African countries carry the heaviest burden of child deaths from diseases caused by inadequate WASH services
Nearly two of five deaths due to lack of sufficient access to water, sanitation and hygiene (WASH) are from 10 countries in sub-Saharan Africa (SSA), according to a report by UNICEF.
Some 190 million children residing in 10 African countries face the triple threat of a combination of three water-related risks, water-borne illnesses among children under five and climate-related hazards, according to the report released in March 2023.
The threats are most acute in Benin, Burkina Faso, Cameroon, Chad, Ivory Coast, Guinea, Mali, Niger, Nigeria and Somalia, making West and Central Africa one of the world’s most water-insecure and climate-impacted regions.
The 10 African countries are classified as either fragile or extremely fragile by the Organisation for Economic Co-operation and Development. These countries have less than 50 per cent access to basic drinking water or sanitation services, stated the Triple Threat: How Disease, Climate Risks, and Unsafe Water, Sanitation and Hygiene Create a Deadly Combination for Children report.
The lack of safe drinking water, sanitation and hygiene is destructive to all aspects of a child’s life. It puts fundamental needs — good nutrition, health, education and safety — at stake.
The stresses from conflict and climate change will make it even more challenging for these countries to accelerate progress towards the targets of the United Nations-mandated Sustainable Development Goals (SDG) and threaten the gains made to date.
Many of these 10 countries, particularly those in the Sahel, are also facing armed conflict. The region is one of the most vulnerable parts of Africa, facing a combination of climate change, conflict, poverty and political instability. Around 5.8 million people are water-insecure in the Sahel region.
Globally, 600 million children lack safely managed drinking water and 1.1 billion do not have access to safely managed sanitation, 689 million lack basic hygiene services, the document highlighted.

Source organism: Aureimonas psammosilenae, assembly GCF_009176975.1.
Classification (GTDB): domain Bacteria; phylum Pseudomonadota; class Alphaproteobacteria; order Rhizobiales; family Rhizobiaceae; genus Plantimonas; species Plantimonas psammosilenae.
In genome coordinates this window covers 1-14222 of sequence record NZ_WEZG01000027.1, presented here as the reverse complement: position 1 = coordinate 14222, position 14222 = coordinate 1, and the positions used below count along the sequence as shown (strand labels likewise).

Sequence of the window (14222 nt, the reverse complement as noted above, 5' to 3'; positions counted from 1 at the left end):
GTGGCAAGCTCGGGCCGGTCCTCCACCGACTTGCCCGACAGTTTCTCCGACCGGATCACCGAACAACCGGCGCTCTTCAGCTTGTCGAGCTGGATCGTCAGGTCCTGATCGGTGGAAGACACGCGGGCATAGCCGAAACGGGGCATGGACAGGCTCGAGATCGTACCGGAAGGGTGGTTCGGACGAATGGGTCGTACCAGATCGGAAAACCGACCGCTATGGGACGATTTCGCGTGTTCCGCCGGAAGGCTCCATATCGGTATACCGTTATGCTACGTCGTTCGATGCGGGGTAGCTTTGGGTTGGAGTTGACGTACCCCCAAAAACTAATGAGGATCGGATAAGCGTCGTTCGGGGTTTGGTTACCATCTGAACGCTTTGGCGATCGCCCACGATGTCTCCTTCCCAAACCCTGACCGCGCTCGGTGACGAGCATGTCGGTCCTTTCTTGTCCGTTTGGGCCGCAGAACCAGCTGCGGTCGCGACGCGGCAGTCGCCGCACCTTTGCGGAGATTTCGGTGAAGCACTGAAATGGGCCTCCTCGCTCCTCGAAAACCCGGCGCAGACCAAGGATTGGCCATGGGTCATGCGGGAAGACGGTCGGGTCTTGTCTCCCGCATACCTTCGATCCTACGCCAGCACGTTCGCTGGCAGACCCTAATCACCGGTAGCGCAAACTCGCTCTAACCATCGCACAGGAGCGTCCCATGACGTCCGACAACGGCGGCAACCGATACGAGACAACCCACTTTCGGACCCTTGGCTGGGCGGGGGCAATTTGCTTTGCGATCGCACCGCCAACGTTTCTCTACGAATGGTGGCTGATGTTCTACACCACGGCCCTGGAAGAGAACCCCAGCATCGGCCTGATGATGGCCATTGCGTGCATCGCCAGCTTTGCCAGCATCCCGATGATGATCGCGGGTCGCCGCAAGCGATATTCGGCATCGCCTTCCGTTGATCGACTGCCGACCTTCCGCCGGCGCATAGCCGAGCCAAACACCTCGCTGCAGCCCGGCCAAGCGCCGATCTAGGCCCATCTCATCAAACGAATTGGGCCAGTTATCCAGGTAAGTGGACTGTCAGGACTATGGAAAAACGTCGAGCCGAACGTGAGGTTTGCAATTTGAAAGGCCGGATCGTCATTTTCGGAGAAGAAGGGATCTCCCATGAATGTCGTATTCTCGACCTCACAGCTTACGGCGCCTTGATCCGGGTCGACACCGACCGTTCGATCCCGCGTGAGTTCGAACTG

Three times the current investment — at least $114 billion per year in the WASH sector — is needed for developing countries to meet SDG 6 (access to clean water and sanitation) and other WASH-related targets by 2030.
African countries carry the heaviest burden of child deaths from diseases caused by inadequate WASH services, the report said. Globally a total of 394,802 children under five years died of inadequate WASH services and 254,976 of those were in sub-Saharan Africa alone.
UNICEF urged governments and partners to scale up investment in the sector, including global climate financing.
“We are urging the international community to join UNICEF and our partners in securing safe water and sanitation for all. Through political will, leadership, investment and collective action, we can get the job done,” said Catherine Russel, executive director of UNICEF.
The UN body also recommended strengthening resilience in the WASH sector and communities as well as increasing effective and accountable coordination and capacities to provide water and sanitation services. It called for implementing the UN-Water SDG 6 Global Acceleration Framework and investing in the key accelerators.
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